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Cabinet minister: Stamp duty is 'stopping people moving' and must be reformed

Agnes Chambre

2 min read

Stamp duty is stopping homeowners from downsizing and must be reformed, a Cabinet minister has said.

The minister urged Philip Hammond to “deal” with the tax as it has exacerbated the housing crisis.

The MP told the Daily Telegraph: “It is a big transaction tax and that has a big implication in terms of economic growth - it is stopping people moving.”

The comments come as a new report is published by the  London School of Economics and the VATT Institute for Economic Research which found the rate of moving would increase by 27% if stamp duty was removed.

The report’s co-author Professor Christian Hilber said: “The key message of our paper is that stamp duty hampers mobility significantly.

“If you are a young family and you have an additional child, you’ll need an additional room, but the stamp duty is discouraging this kind of move because of the additional cost and lack of available homes to move into.  

“In a nutshell, the stamp duty discourages the elderly from downsizing and young expanding families from moving to more adequate larger housing.”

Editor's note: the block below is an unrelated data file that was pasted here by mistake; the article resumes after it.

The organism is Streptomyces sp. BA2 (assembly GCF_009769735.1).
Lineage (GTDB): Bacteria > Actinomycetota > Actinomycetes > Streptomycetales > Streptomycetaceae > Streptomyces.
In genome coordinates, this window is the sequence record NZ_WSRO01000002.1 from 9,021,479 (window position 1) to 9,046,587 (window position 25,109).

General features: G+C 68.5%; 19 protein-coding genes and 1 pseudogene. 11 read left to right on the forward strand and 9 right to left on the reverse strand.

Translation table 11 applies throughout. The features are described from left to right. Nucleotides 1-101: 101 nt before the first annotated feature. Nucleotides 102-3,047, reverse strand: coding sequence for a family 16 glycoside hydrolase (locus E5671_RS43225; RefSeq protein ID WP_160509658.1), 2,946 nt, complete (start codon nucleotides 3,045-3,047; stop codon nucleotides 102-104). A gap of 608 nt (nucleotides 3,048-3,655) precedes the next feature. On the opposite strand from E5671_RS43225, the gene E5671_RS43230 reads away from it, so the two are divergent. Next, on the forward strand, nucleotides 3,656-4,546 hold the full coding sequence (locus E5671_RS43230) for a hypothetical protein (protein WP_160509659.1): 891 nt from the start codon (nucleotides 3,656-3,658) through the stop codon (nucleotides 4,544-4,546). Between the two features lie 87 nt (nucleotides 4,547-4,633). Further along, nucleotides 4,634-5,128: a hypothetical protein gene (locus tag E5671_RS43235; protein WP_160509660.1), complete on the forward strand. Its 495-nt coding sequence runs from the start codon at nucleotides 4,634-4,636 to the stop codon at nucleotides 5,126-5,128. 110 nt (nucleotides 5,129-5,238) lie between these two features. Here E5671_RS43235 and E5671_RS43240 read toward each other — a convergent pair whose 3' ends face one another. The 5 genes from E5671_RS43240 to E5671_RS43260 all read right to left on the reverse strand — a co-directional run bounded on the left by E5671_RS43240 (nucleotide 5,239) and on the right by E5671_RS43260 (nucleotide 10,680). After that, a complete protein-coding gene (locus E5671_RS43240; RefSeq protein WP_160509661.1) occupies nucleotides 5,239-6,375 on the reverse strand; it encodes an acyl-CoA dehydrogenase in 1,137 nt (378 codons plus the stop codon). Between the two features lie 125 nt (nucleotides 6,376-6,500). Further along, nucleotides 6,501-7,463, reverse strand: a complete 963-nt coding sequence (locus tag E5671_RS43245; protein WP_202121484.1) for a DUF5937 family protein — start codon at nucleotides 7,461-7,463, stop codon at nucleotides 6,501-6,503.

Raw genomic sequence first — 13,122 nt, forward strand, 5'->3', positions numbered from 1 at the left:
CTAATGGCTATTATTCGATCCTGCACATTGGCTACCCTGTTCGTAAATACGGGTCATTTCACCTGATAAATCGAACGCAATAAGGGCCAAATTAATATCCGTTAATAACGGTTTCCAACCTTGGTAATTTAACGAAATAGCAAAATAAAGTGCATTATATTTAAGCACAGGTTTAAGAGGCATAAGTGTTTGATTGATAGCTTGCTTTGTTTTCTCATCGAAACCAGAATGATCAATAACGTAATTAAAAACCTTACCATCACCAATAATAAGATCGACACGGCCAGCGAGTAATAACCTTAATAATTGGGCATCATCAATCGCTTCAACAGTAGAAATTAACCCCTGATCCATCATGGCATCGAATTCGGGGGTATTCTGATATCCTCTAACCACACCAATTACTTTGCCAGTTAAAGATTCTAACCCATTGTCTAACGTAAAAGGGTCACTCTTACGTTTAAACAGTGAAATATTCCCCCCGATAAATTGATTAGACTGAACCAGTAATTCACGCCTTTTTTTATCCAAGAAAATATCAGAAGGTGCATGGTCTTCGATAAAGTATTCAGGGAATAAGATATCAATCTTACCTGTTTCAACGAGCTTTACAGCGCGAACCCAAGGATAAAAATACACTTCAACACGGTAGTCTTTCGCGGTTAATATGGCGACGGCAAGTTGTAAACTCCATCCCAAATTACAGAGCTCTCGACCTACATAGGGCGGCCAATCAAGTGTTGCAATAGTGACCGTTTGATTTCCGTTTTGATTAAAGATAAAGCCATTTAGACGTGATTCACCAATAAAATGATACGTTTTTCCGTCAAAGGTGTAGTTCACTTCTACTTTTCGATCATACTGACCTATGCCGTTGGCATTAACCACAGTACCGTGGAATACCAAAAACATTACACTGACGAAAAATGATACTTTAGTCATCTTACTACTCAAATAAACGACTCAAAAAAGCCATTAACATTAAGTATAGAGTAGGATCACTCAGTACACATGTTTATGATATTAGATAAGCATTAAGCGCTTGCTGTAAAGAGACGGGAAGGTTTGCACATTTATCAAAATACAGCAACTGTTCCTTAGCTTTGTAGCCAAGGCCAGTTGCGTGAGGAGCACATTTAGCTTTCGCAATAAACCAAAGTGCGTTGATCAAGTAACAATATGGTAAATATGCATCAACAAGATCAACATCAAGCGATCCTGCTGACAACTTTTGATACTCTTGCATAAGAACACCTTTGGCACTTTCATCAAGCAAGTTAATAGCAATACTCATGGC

Mark Littlewood of the rightwing Institute of Economic Affairs said: “The Chancellor should be seeking to scrap stamp duty altogether. It is not a tax on wealthy property owners. It is essentially a tax on moving home.

“Britain’s extortionate housing market is broken enough already without further penalising homeowners by charging them thousands of pounds unless they stay put in their current property.

“The government is actively encouraging people, especially the elderly, to remain in large properties when they would prefer to downsize and release a family-sized home onto the market.

“Given the difficulty young families already face in getting on the housing ladder, it is an absurdity that the government is making it even harder through this outdated and nonsensical tax policy.

“If the Chancellor fails to take action in the budget this autumn, he will be guilty of exacerbating the crisis in our housing market.”

A HM Treasury spokesman said: “Almost 90 per cent of people want to own a home, but only 63 per cent do. We reformed property taxes including stamp duty to help more people get onto the property ladder.

"In addition, we are helping people – including young families – to buy their first homes through policies such as Help to Buy and the Lifetime ISA, and the recent £2.3bn Housing Infrastructure Fund which will free up over 100,000 properties in high demand areas.”


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